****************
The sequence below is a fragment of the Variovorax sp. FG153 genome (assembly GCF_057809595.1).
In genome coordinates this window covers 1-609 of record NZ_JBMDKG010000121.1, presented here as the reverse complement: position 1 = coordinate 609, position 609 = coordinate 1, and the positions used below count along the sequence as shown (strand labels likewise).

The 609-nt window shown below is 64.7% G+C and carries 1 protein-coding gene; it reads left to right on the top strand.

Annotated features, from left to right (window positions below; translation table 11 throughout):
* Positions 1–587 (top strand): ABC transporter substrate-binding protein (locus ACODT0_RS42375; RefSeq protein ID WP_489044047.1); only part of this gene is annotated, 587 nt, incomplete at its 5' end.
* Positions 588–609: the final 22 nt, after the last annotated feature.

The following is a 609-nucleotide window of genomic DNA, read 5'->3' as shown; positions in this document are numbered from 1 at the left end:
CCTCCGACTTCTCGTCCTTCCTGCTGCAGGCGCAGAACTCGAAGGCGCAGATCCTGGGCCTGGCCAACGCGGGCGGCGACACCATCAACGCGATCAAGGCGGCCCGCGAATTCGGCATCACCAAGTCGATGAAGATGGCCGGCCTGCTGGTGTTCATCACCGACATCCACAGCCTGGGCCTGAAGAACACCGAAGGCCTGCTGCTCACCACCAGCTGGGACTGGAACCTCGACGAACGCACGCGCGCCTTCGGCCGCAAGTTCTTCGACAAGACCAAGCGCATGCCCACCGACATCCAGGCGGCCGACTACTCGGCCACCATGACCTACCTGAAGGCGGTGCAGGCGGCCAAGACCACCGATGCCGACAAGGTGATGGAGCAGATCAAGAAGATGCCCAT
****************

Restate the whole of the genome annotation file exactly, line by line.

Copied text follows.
The sequence below is a fragment of the Variovorax sp. FG153 genome (assembly GCF_057809595.1).
In genome coordinates this window covers 1-609 of record NZ_JBMDKG010000121.1, presented here as the reverse complement: position 1 = coordinate 609, position 609 = coordinate 1, and the positions used below count along the sequence as shown (strand labels likewise).

The 609-nt window shown below is 64.7% G+C and carries 1 protein-coding gene; it reads left to right on the top strand.

Annotated features, from left to right (window positions below; translation table 11 throughout):
* Positions 1–587 (top strand): ABC transporter substrate-binding protein (locus ACODT0_RS42375; RefSeq protein ID WP_489044047.1); only part of this gene is annotated, 587 nt, incomplete at its 5' end.
* Positions 588–609: the final 22 nt, after the last annotated feature.

The following is a 609-nucleotide window of genomic DNA, read 5'->3' as shown; positions in this document are numbered from 1 at the left end:
CCTCCGACTTCTCGTCCTTCCTGCTGCAGGCGCAGAACTCGAAGGCGCAGATCCTGGGCCTGGCCAACGCGGGCGGCGACACCATCAACGCGATCAAGGCGGCCCGCGAATTCGGCATCACCAAGTCGATGAAGATGGCCGGCCTGCTGGTGTTCATCACCGACATCCACAGCCTGGGCCTGAAGAACACCGAAGGCCTGCTGCTCACCACCAGCTGGGACTGGAACCTCGACGAACGCACGCGCGCCTTCGGCCGCAAGTTCTTCGACAAGACCAAGCGCATGCCCACCGACATCCAGGCGGCCGACTACTCGGCCACCATGACCTACCTGAAGGCGGTGCAGGCGGCCAAGACCACCGATGCCGACAAGGTGATGGAGCAGATCAAGAAGATGCCCAT